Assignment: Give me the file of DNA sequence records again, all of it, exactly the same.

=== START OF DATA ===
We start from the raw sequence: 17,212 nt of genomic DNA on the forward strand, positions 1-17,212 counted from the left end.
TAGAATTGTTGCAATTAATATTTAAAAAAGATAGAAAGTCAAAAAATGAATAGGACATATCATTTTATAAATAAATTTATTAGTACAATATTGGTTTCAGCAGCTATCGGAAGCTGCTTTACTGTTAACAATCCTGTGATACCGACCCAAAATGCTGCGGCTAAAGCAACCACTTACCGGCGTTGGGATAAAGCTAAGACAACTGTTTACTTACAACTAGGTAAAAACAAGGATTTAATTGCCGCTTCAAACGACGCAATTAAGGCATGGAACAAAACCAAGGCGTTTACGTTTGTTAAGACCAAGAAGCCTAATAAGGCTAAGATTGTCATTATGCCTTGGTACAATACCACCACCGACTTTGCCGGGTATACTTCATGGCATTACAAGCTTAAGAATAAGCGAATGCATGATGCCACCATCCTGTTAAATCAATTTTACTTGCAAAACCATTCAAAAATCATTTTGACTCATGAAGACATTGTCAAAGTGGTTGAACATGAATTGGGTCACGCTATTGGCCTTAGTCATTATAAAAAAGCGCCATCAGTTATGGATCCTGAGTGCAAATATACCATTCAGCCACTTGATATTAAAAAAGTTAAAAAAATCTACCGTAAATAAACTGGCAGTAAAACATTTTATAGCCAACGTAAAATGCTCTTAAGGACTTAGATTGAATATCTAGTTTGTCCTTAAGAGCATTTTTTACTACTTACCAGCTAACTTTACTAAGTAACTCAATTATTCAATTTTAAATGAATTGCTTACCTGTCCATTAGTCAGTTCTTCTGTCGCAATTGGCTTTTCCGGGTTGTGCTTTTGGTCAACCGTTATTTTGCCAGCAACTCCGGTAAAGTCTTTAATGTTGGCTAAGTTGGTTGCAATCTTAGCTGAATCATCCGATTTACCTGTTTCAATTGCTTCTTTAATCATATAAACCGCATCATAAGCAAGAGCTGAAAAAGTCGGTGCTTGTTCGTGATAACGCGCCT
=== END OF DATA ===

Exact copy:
We start from the raw sequence: 17,212 nt of genomic DNA on the forward strand, positions 1-17,212 counted from the left end.
TAGAATTGTTGCAATTAATATTTAAAAAAGATAGAAAGTCAAAAAATGAATAGGACATATCATTTTATAAATAAATTTATTAGTACAATATTGGTTTCAGCAGCTATCGGAAGCTGCTTTACTGTTAACAATCCTGTGATACCGACCCAAAATGCTGCGGCTAAAGCAACCACTTACCGGCGTTGGGATAAAGCTAAGACAACTGTTTACTTACAACTAGGTAAAAACAAGGATTTAATTGCCGCTTCAAACGACGCAATTAAGGCATGGAACAAAACCAAGGCGTTTACGTTTGTTAAGACCAAGAAGCCTAATAAGGCTAAGATTGTCATTATGCCTTGGTACAATACCACCACCGACTTTGCCGGGTATACTTCATGGCATTACAAGCTTAAGAATAAGCGAATGCATGATGCCACCATCCTGTTAAATCAATTTTACTTGCAAAACCATTCAAAAATCATTTTGACTCATGAAGACATTGTCAAAGTGGTTGAACATGAATTGGGTCACGCTATTGGCCTTAGTCATTATAAAAAAGCGCCATCAGTTATGGATCCTGAGTGCAAATATACCATTCAGCCACTTGATATTAAAAAAGTTAAAAAAATCTACCGTAAATAAACTGGCAGTAAAACATTTTATAGCCAACGTAAAATGCTCTTAAGGACTTAGATTGAATATCTAGTTTGTCCTTAAGAGCATTTTTTACTACTTACCAGCTAACTTTACTAAGTAACTCAATTATTCAATTTTAAATGAATTGCTTACCTGTCCATTAGTCAGTTCTTCTGTCGCAATTGGCTTTTCCGGGTTGTGCTTTTGGTCAACCGTTATTTTGCCAGCAACTCCGGTAAAGTCTTTAATGTTGGCTAAGTTGGTTGCAATCTTAGCTGAATCATCCGATTTACCTGTTTCAATTGCTTCTTTAATCATATAAACCGCATCATAAGCAAGAGCTGAAAAAGTCGGTGCTTGTTCGTGATAACGCGCCT